taking the passive out of passive-aggressive

Tuesday, June 28, 2005

Moving is a pain in the ass. Comcast tells me that I can't have my cable Tee-Vee for two weeks because a supervisor needs to do a survey. I don't know what that means, and at ny rate I had to pull the information out of the customer service rep over the course of twenty minutes because she had some undientifiable accent and I couldn't understand what she was saying. I suspect Comcast is outsourcing its customer service not to India, like other sensible companies, but to the Speech Pathology Institute.*

This is not to mention the fact that somehow I managed to use 982 extra minutes on my cell phone this month (1,982 minutes? I spent two thousand minutes on my cell phone this month? How sad!) and so I owe Sprint the pincely sum of $500. Verizon won't hook up my home phone for days, despite the fact that all they really have to do is throw a switch or press a button or something, and between that and the Comcast, I'm utterly disconnected. Luckily my neighbors have an unsecured wireless network. Thank you, neighbors!
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*I say that with more empathy than annoyance, being as I'm afflicted with the inability to pronounce my voiceless postalveolar fricative (in other words, SH) and MOST especially my voiceless postalveolar affricates (tch). Former husband thought this was very cute and so he always wanted me to say "Cash, check or charge"--the phrase that had been the bane of my existence as a retail sales clerk.

Sunday, June 26, 2005

So, I hit the Rock n Romp yesterday, towing the Bee, the Panda, and the Panda's BFF from school. The Panda and her friend wanted nothing to do with me, being as it was a ROCK SHOW and clearly I do not ROCK at all. On the way over, Amanda kept telling me that Nick Drake SO does not ROCK and neither does that one Shins song, and that its lack of rockin'ness was bothering the baby, who does, according to the Panda, rock.

Needless to say, the two of them played it very cool, staying away from toddlers, hanging out by the swings looking aloof. And Bee dug the whole thing, clapping her hands and stomping her big legs and eating ice out of the keg bucket. (Which I let her do without guilt until some dad came up and admonished his son for doing the same thing. Suddenly I felt quite remiss and lamely said "Um, well, I'm just letting her do that so she can build up her immunities." He was cool about it but I suspect behind my back he's like "Did you see that SINGLE MOM with that I HEART NERDS t-shirt? Yeah, what a bad mom!" Or maybe guys don't actually do that kind of thing.)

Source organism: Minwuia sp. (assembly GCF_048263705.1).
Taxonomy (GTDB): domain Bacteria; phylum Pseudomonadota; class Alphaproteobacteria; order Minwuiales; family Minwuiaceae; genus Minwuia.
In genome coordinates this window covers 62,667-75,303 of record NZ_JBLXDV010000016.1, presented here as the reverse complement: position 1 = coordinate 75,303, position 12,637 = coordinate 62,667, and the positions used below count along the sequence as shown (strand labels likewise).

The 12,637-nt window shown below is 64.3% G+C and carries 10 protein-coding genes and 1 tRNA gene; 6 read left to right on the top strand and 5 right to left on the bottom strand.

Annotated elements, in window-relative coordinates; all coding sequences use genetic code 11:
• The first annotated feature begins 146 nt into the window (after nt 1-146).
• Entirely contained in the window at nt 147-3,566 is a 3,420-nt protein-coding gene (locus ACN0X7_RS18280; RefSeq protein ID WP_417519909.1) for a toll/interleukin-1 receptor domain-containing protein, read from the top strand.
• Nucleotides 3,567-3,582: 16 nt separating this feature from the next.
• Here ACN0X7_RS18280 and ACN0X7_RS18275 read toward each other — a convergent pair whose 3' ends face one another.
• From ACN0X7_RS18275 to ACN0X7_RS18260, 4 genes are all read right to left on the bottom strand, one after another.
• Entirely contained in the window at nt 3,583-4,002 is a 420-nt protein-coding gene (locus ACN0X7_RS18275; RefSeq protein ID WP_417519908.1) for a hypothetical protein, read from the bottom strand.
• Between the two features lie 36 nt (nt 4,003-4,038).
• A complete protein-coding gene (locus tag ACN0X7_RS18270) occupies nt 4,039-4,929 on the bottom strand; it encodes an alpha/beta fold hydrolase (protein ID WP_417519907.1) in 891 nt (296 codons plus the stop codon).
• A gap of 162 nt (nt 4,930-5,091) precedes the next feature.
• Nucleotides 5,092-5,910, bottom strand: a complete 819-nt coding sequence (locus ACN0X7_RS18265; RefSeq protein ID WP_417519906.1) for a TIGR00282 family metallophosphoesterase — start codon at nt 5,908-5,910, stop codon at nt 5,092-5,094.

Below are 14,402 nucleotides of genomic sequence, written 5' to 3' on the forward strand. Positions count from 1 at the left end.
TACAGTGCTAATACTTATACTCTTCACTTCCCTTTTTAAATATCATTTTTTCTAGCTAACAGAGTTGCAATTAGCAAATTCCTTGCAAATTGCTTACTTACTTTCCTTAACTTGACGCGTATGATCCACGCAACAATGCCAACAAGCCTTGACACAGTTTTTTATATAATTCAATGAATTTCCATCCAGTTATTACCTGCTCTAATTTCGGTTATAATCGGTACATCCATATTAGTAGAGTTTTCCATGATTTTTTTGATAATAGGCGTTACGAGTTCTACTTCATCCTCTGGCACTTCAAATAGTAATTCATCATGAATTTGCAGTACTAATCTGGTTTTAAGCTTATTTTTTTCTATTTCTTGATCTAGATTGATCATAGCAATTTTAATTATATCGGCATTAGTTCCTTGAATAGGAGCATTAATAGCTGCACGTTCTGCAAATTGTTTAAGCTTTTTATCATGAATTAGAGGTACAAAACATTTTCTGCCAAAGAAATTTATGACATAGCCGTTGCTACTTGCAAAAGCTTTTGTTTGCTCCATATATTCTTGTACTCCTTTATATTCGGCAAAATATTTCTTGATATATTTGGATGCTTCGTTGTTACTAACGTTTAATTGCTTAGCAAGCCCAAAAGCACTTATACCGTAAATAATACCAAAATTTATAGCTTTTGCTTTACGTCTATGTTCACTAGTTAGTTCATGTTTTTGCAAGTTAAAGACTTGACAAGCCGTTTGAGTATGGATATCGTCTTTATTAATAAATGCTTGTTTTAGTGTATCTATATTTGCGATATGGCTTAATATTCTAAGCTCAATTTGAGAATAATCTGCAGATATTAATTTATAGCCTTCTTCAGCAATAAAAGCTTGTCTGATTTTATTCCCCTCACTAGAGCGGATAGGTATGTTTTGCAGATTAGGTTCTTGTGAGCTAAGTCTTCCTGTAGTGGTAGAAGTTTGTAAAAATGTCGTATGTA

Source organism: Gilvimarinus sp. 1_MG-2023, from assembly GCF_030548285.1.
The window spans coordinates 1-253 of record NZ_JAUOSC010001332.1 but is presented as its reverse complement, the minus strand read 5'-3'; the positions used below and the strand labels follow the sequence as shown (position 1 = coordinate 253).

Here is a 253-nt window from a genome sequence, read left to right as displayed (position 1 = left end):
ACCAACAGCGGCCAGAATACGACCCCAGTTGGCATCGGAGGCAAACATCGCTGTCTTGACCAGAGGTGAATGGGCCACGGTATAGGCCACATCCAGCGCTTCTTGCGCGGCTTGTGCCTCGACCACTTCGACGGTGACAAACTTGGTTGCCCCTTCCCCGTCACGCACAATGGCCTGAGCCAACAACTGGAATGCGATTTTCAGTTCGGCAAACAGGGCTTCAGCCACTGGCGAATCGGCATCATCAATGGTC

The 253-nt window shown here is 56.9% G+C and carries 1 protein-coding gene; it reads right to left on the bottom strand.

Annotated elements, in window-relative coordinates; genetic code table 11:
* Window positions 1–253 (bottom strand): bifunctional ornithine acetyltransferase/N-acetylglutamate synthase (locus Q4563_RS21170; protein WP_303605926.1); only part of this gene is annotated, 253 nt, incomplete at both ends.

Anyway. It was my first foray into the world as a Single Mom and it felt weird, all these people who are married and talk about their spouses/sig others in this way that I know I talked about mine not too long ago--a comfortable way, as though their spouses were old couches they still liked, despite their sprung cushions.

Afterwards I brought the Bee back home (Panda was having a sleepover) and I thought What have I done? This is so strange. My whole life, my whole supposed purpose, gone. And yet my house when I came home was so very much mine, my time was mine, my choices mine alone. No one to stress me out, because the children never really do. It was never motherhood that bugged me, as it turns out. And what a strange thing to realize--that I lived for over ten years under a delusion, a facade of a building we'd built together but never really lived in. We lived out back, in separate little shacks we made from twigs and bark.

He came over tonight for dinner to see the kids and you know, he's like a friend I'm fond of but never really knew that well. And that explains so much. It explains everything. I wonder how many other people live lives like mine and don't even know it?

Friday, June 24, 2005

Odd things about my new home:

1. I had the mistaken impression that my back patio was "private space." Not so! Hillary, my neighbor to the left, drops by unannounced to chat about babies and the use of the communal hose. The landlord shouts to me from his deck: "Hey babe!" (Which seems awfully familiar.) Maybe this is the difference between townhouses and actual houses--no one really expects any privacy outside their four walls.

2. The landscapers landscape A LOT. I mean every day. I've been there a week and my bushes have been mulched twice already. How much mulch do they need, for god's sake? They landscape so much that they accidentally cut the cable line the other day through oversealous pruning--which I only knew because suddenly the wireless line I was squatting on went out, and then my neighbors told me (since, you know, we get to converse a LOT.) Also, they carve the bushes into perfect squares.

3. There appear to be children around, but the children are remarkably silent. Not much shouting or running going on. I'm hoping my little beasts will lively up the place. One thing my children are not is quiet.